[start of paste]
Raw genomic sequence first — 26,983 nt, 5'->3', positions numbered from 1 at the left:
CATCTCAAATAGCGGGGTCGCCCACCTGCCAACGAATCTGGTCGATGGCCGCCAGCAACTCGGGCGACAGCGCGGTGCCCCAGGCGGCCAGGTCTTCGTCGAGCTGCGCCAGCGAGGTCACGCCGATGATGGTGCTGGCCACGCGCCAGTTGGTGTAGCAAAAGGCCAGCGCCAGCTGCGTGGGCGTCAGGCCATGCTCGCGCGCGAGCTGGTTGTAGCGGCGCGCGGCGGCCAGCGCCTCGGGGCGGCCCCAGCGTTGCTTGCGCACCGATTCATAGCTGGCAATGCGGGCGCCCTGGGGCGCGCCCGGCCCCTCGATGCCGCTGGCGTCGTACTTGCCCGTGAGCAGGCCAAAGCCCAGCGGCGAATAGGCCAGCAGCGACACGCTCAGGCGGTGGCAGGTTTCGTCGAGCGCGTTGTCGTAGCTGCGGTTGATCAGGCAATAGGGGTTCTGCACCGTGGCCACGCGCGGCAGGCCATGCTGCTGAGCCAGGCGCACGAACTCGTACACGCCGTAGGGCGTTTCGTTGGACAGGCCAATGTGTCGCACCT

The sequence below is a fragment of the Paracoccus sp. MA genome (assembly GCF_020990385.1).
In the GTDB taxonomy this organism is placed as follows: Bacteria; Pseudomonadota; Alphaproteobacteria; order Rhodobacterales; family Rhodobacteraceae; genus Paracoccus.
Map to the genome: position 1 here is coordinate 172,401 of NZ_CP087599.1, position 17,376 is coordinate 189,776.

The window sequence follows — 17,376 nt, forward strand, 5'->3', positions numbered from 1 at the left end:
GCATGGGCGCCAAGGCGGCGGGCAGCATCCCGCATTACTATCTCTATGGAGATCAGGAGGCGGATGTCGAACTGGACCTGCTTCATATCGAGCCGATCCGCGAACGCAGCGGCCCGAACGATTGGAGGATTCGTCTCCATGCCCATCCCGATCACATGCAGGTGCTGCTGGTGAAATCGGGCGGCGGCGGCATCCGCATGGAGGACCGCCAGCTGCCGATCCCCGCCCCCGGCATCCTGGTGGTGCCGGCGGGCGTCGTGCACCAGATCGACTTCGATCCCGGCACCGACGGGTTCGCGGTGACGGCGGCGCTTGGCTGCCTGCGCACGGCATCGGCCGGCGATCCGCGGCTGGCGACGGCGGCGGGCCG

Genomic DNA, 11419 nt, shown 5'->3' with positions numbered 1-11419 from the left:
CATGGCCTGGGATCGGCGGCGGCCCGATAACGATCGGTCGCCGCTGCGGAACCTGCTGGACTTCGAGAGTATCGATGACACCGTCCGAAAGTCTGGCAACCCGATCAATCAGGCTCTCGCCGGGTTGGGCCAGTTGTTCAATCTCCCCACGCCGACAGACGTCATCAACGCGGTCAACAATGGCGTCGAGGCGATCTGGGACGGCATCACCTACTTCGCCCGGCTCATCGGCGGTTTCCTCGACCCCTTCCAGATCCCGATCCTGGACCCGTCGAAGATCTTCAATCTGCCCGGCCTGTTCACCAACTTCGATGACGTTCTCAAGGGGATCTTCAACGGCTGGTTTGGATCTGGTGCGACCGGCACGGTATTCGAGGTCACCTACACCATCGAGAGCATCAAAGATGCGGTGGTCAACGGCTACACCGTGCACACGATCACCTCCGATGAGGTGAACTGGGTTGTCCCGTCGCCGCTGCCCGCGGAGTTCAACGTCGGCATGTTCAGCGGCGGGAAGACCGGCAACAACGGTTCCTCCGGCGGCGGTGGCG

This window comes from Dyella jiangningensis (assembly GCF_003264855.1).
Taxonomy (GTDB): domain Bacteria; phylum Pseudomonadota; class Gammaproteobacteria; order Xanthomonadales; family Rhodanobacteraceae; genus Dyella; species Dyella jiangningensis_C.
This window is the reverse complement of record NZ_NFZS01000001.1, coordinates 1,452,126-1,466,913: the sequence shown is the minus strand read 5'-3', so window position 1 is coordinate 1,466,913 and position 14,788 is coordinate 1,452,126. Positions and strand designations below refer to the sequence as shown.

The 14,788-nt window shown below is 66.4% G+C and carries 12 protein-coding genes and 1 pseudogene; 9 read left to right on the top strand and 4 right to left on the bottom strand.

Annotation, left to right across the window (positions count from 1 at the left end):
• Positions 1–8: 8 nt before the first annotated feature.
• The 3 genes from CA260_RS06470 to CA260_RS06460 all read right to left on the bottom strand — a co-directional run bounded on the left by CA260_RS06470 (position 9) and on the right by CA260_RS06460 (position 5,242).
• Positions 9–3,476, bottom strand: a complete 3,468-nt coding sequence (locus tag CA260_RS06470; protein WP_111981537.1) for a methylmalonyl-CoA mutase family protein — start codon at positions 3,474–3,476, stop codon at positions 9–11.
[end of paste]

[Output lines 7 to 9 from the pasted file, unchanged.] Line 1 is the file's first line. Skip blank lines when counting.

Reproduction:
GCATGGGCGCCAAGGCGGCGGGCAGCATCCCGCATTACTATCTCTATGGAGATCAGGAGGCGGATGTCGAACTGGACCTGCTTCATATCGAGCCGATCCGCGAACGCAGCGGCCCGAACGATTGGAGGATTCGTCTCCATGCCCATCCCGATCACATGCAGGTGCTGCTGGTGAAATCGGGCGGCGGCGGCATCCGCATGGAGGACCGCCAGCTGCCGATCCCCGCCCCCGGCATCCTGGTGGTGCCGGCGGGCGTCGTGCACCAGATCGACTTCGATCCCGGCACCGACGGGTTCGCGGTGACGGCGGCGCTTGGCTGCCTGCGCACGGCATCGGCCGGCGATCCGCGGCTGGCGACGGCGGCGGGCCG

Genomic DNA, 11419 nt, shown 5'->3' with positions numbered 1-11419 from the left:
CATGGCCTGGGATCGGCGGCGGCCCGATAACGATCGGTCGCCGCTGCGGAACCTGCTGGACTTCGAGAGTATCGATGACACCGTCCGAAAGTCTGGCAACCCGATCAATCAGGCTCTCGCCGGGTTGGGCCAGTTGTTCAATCTCCCCACGCCGACAGACGTCATCAACGCGGTCAACAATGGCGTCGAGGCGATCTGGGACGGCATCACCTACTTCGCCCGGCTCATCGGCGGTTTCCTCGACCCCTTCCAGATCCCGATCCTGGACCCGTCGAAGATCTTCAATCTGCCCGGCCTGTTCACCAACTTCGATGACGTTCTCAAGGGGATCTTCAACGGCTGGTTTGGATCTGGTGCGACCGGCACGGTATTCGAGGTCACCTACACCATCGAGAGCATCAAAGATGCGGTGGTCAACGGCTACACCGTGCACACGATCACCTCCGATGAGGTGAACTGGGTTGTCCCGTCGCCGCTGCCCGCGGAGTTCAACGTCGGCATGTTCAGCGGCGGGAAGACCGGCAACAACGGTTCCTCCGGCGGCGGTGGCG